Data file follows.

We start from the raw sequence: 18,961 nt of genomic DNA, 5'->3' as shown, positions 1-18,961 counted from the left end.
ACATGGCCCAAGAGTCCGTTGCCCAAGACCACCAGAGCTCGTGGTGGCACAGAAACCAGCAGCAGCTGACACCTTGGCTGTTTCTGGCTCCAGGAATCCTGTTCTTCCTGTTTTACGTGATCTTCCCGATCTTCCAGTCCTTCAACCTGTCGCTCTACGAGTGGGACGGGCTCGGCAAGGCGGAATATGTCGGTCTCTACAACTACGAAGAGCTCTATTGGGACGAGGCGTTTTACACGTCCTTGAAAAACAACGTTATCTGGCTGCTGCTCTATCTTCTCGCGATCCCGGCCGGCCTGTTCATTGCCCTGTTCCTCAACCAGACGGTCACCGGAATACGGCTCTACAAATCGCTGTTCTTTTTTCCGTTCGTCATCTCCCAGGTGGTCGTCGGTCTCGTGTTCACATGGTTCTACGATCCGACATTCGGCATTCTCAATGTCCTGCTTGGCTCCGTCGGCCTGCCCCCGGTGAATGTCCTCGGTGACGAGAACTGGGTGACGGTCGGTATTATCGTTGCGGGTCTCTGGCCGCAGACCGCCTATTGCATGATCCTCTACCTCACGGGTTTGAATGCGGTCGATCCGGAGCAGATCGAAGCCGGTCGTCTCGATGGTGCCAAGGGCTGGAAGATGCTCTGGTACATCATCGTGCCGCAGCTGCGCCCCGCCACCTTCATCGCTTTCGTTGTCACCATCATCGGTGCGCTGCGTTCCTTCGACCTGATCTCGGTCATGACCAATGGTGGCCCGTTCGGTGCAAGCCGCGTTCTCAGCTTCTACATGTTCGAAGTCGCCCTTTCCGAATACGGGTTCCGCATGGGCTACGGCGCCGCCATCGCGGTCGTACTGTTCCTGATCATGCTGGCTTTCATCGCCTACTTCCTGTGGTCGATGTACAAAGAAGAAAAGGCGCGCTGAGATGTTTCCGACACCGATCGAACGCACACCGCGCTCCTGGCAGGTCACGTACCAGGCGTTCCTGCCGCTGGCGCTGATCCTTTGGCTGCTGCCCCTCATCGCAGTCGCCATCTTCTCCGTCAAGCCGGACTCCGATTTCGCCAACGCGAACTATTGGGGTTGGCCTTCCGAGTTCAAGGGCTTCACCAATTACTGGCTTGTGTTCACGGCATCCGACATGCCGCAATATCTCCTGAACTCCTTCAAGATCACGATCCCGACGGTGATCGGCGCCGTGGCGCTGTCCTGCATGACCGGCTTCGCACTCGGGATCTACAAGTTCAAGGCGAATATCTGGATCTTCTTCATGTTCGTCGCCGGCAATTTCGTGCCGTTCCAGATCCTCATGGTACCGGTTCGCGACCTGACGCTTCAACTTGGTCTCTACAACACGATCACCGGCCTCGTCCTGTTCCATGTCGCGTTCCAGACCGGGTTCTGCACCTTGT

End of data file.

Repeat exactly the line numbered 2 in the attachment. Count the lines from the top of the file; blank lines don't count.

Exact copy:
ACATGGCCCAAGAGTCCGTTGCCCAAGACCACCAGAGCTCGTGGTGGCACAGAAACCAGCAGCAGCTGACACCTTGGCTGTTTCTGGCTCCAGGAATCCTGTTCTTCCTGTTTTACGTGATCTTCCCGATCTTCCAGTCCTTCAACCTGTCGCTCTACGAGTGGGACGGGCTCGGCAAGGCGGAATATGTCGGTCTCTACAACTACGAAGAGCTCTATTGGGACGAGGCGTTTTACACGTCCTTGAAAAACAACGTTATCTGGCTGCTGCTCTATCTTCTCGCGATCCCGGCCGGCCTGTTCATTGCCCTGTTCCTCAACCAGACGGTCACCGGAATACGGCTCTACAAATCGCTGTTCTTTTTTCCGTTCGTCATCTCCCAGGTGGTCGTCGGTCTCGTGTTCACATGGTTCTACGATCCGACATTCGGCATTCTCAATGTCCTGCTTGGCTCCGTCGGCCTGCCCCCGGTGAATGTCCTCGGTGACGAGAACTGGGTGACGGTCGGTATTATCGTTGCGGGTCTCTGGCCGCAGACCGCCTATTGCATGATCCTCTACCTCACGGGTTTGAATGCGGTCGATCCGGAGCAGATCGAAGCCGGTCGTCTCGATGGTGCCAAGGGCTGGAAGATGCTCTGGTACATCATCGTGCCGCAGCTGCGCCCCGCCACCTTCATCGCTTTCGTTGTCACCATCATCGGTGCGCTGCGTTCCTTCGACCTGATCTCGGTCATGACCAATGGTGGCCCGTTCGGTGCAAGCCGCGTTCTCAGCTTCTACATGTTCGAAGTCGCCCTTTCCGAATACGGGTTCCGCATGGGCTACGGCGCCGCCATCGCGGTCGTACTGTTCCTGATCATGCTGGCTTTCATCGCCTACTTCCTGTGGTCGATGTACAAAGAAGAAAAGGCGCGCTGAGATGTTTCCGACACCGATCGAACGCACACCGCGCTCCTGGCAGGTCACGTACCAGGCGTTCCTGCCGCTGGCGCTGATCCTTTGGCTGCTGCCCCTCATCGCAGTCGCCATCTTCTCCGTCAAGCCGGACTCCGATTTCGCCAACGCGAACTATTGGGGTTGGCCTTCCGAGTTCAAGGGCTTCACCAATTACTGGCTTGTGTTCACGGCATCCGACATGCCGCAATATCTCCTGAACTCCTTCAAGATCACGATCCCGACGGTGATCGGCGCCGTGGCGCTGTCCTGCATGACCGGCTTCGCACTCGGGATCTACAAGTTCAAGGCGAATATCTGGATCTTCTTCATGTTCGTCGCCGGCAATTTCGTGCCGTTCCAGATCCTCATGGTACCGGTTCGCGACCTGACGCTTCAACTTGGTCTCTACAACACGATCACCGGCCTCGTCCTGTTCCATGTCGCGTTCCAGACCGGGTTCTGCACCTTGT